There are times when a house-trained dog will unexpectedly urinate in the home. There could be a number of reasons for this behavior if the issue is not medical. But what could be the triggers for this behavior if your dog is physically healthy?
If your newly housebroken puppy or rescued dog pees on the floor for no apparent reason, it may suffer from submissive or excitement urination.
Dogs that urinate submissively are trying to appease someone they see as socially dominant and to escape being punished. When someone approaches, when they are greeted, or if they have previously experienced harsh treatment or punishment following inappropriate peeing, submissive dogs may urinate. This frequently occurs in rescued and timid, anxious, and shy dogs.
Your dog likely has an excitement problem if it doesn’t urinate when you’re in a dominant position, such as looking your dog in the eye, bending from the waist, or greeting them face-on. It’s a submissive issue if your dog eliminates when you get home, when you’re in a dominant position, or when it’s being disciplined.
You must alter your actions, and you must also teach your dog to become desensitized to triggers.
This means that pet owners and other people should avoid leaning over their dogs, coming at them head-on, hugging them, and making direct eye contact.
Instead, squat down to give the impression that you are smaller. Allow the dog to approach you while avoiding direct eye contact by looking to the side or at the dog’s hip. Offer them treats to entice them to come, and when they do, gently pet them under the chin rather than on top of their head.
Desensitizing your dog to actions that cause submissive urination is the next step. It would be best if you first determined the circumstances that your dog is sensitive to. Then, when those circumstances arise, begin making smaller movements and rewarding your dog for holding his bladder.
For instance, start by moving your hand a few inches away from your body and rewarding your dog for not reacting if they poop when you reach for their collar. Gradually introduce larger movements once your dog is obedient to small ones.
If your dog doesn’t respond to the movements by peeing or reacting any other way, keep rewarding them. You can eventually work up to touching and handling your dog’s collar without any poop on the floor.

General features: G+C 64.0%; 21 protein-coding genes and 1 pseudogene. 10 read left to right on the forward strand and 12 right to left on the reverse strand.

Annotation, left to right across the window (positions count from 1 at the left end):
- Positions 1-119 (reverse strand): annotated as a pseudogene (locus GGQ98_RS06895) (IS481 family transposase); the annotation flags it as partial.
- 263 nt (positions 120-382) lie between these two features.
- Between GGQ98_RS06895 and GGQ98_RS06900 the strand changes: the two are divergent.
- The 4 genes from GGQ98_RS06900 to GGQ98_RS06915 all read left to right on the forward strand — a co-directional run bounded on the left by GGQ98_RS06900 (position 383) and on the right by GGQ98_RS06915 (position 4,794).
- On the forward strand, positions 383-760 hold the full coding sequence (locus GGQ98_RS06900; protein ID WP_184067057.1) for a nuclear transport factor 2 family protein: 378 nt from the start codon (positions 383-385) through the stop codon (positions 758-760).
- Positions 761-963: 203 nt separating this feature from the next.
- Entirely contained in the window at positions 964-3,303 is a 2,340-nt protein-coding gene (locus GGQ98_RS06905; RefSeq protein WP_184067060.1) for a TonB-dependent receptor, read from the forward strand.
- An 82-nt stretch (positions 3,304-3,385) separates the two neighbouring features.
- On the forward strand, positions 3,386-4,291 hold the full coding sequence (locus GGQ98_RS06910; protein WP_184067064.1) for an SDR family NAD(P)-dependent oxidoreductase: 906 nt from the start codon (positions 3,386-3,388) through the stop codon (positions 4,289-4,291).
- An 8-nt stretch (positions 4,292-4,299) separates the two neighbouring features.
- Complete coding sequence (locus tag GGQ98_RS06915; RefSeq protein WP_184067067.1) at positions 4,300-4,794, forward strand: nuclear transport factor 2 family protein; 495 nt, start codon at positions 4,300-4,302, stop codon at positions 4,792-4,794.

Having your dog wear a dog diaper while you work on desensitizing is another way to prevent submissive peeing. It will be more challenging to enter the submissive squat with the diaper on.
The submissive peeing will worsen if you use negative reinforcement like spanking, yelling, or rubbing their nose. You should speak with your veterinarian about using a mild anti-anxiety medication if training cannot stop submissive peeing and your dog is submissive in all social situations.
The good news is that puppies under a year old frequently experience excitement peeing, and they usually outgrow it. The bad news is that they will need more time to break the habit. These dogs urinate when they are playing when you get home or when strange people come over. Patience and understanding will go a long way toward training a puppy out of this behavior.
Controlling excitement peeing involves three major steps:
Regular walks encourage your dog to relieve himself outside rather than in your living room. They have less urine to release when overexcited if their bladders are empty.
A dog can typically hold their bladder for 1 hour every month plus one starting at the age of four months. A puppy six months old should be able to hold its bladder for up to 7 hours (6 months plus 1 equals 7 hours). However, it’s perfectly acceptable for some dogs to need to go outside more frequently than that. To lessen the excitement pee, you should take your dog out more often than this.
The second essential step is teaching your dog how to relax. Some dogs may require assistance from their owners because they lack the instinct or desire to relax. With brief, daily training sessions, dogs with trouble falling asleep can learn how to unwind.